11. #41
    DIY Senior Member houptee's Avatar
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    NEC version adoption by state map
    http://www.nema.org/Technical/FieldR...ical-Code.aspx

  12. #42
    DIY Senior Member Reach4's Avatar
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    Quote Originally Posted by jwelectric View Post
    I have seen some pretty determined people in my life but I have never seen someone so determined to prove their point so hard that they start making up names for the actions they are taking. Just what is a continuity jumper?
    Have you noticed that you are alone in your interpretation that a simple jumper between hot and cold water pipes at a water heater is forbidden even where not having a jumper is permissible?
    Last edited by Reach4; 01-15-2014 at 07:09 AM.

  13. #43
    DIY Senior Member bluebinky's Avatar
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    Quote Originally Posted by jwelectric View Post
    I have seen some pretty determined people in my life but I have never seen someone so determined to prove their point so hard that they start making up names for the actions they are taking. Just what is a continuity jumper?

    I do hope that we all understand the difference between an electrical raceway and a water pipe.

    I have seen installations at water heaters where the installer would bond from the water pipes to the gas pipes. When CSST is being used to supply the appliance the instructions with the CSST pipe is very clear that this is a violation. The CSST pipe will require that the gas bond be at one of the four places outlined in 250.104(A)(1).

    The codes are written and adopted for a reason. The code sections go through scrutiny for a two year period before being written. We may not understand why they are written the way they are but that is not for the installer to understand but are for the installer to comply with.

    Once the water pipe is bonded it is in compliance but any other bond is still bound by the same rule as the original bond.

    A kitchen counter top is required to be supplied by no less than two small appliance 20 amp circuits. Using the notion that once a rule has been complied with means we can do whatever we desire would be saying that once these two circuits are installed I could now install a dozen 15 amps circuit to the counter top. I don’t think any of us would argue that this would be a violation but to prove ourself right we will stoop to trying to circumvent the rules elsewhere.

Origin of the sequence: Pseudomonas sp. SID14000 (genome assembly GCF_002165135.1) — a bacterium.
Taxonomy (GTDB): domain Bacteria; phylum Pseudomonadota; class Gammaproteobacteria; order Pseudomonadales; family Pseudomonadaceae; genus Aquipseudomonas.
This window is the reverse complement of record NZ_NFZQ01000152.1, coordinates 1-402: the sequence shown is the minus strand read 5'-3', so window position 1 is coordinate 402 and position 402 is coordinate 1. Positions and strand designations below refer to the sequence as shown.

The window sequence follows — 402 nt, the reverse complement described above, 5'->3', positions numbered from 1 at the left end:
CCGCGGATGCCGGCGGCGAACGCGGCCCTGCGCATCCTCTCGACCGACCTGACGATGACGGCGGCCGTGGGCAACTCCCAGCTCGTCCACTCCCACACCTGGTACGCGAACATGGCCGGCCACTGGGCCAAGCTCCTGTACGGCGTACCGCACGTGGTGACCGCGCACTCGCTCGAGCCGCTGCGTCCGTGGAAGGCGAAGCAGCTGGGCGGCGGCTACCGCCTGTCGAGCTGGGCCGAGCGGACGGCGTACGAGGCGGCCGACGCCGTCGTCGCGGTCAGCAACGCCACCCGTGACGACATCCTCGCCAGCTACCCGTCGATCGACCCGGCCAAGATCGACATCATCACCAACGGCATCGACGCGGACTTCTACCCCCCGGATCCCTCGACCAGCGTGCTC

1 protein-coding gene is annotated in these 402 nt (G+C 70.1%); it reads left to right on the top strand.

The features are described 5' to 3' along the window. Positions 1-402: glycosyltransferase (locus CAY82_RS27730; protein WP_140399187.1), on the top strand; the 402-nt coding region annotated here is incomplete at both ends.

I was trying to prove my point. Now I am just trying to learn something. Yes, the term "continuity jumper" (notice the quotes) is a made up term, as you point out, to help me understand what you are saying.

    Now that you helped me realize that electrical raceways and water pipes are treated differently in terms of electrical continuity under the code, I am beginning to understand what you are saying.

    While reading the code, I don't see where maintaining electrical continuity of water pipes with clamps and wires is allowed, but I also still don't see where it is forbidden, but defer to your experience/interpretation/insight or whatever. Understanding the codes is not always easy. Thank you for pointing this out, and I will run it by my local inspector the next time he's out and watch him sweat
    Last edited by bluebinky; 01-15-2014 at 08:57 AM.

  14. #44
    Electrical Contractor/Instructor jwelectric's Avatar
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    Quote Originally Posted by bluebinky View Post
    I was trying to prove my point. Now I am just trying to learn something. Yes, the term "continuity jumper" (notice the quotes) is a made up term, as you point out, to help me understand what you are saying.


    Now that you helped me realize that electrical raceways and water pipes are treated differently in terms of electrical continuity under the code, I am beginning to understand what you are saying.

    While reading the code, I don't see where maintaining electrical continuity of water pipes with clamps and wires is allowed, but I also still don't see where it is forbidden, but defer to your experience/interpretation/insight or whatever. Understanding the codes is not always easy. Thank you for pointing this out, and I will run it by my local inspector the next time he's out and watch him sweat
    I am not saying that maintaining electrical continuity is forbidden but should one decide to make any part of a metal piping system including gas pipes then every part they would like to make electrically continuous would be required by (1) below and is very clear where this jumper is to land. Notice the part that is underlined. It is clearly in print where any conductor installed on a metal pipe or set of metal pipes is to land. "SHALL BE BONDED TO" We are not allowed to stray from a mandatory rule in any way.

    What we must decide is if this is a complete metal water piping system. If it doesn’t have electrical continuity then it cannot be a complete metal piping system and then one would be allowed to use the equipment grounding conductor of the appliance that is “likely” to energize the pipes to bond the pipes.

    250.104(A)(1) Metal water piping system(s) installed in or attached to a building or structure shall be bonded to the service equipment enclosure, the grounded conductor at the service, the grounding electrode conductor where of sufficient size, or to the one or more grounding electrodes used

  15. #45
    DIY Member Stuff's Avatar
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    Quote Originally Posted by jwelectric View Post
    A kitchen counter top is required to be supplied by no less than two small appliance 20 amp circuits. Using the notion that once a rule has been complied with means we can do whatever we desire would be saying that once these two circuits are installed I could now install a dozen 15 amps circuit to the counter top. I don’t think any of us would argue that this would be a violation but to prove ourself right we will stoop to trying to circumvent the rules elsewhere.
    Good point. For your example there are rules elsewhere. For bonding a water heater no one has found any rules elsewhere.

    In your example the rules concerning small appliance 20amp circuits have phrases "SHALL BE PROVIDED FOR ALL" and "SHALL SERVE ALL" which sounds like they are there to prevent other options like additional 15amp circuits. The bonding section does not use the word "ALL" that I can find. Is there a rule elsewhere that covers it?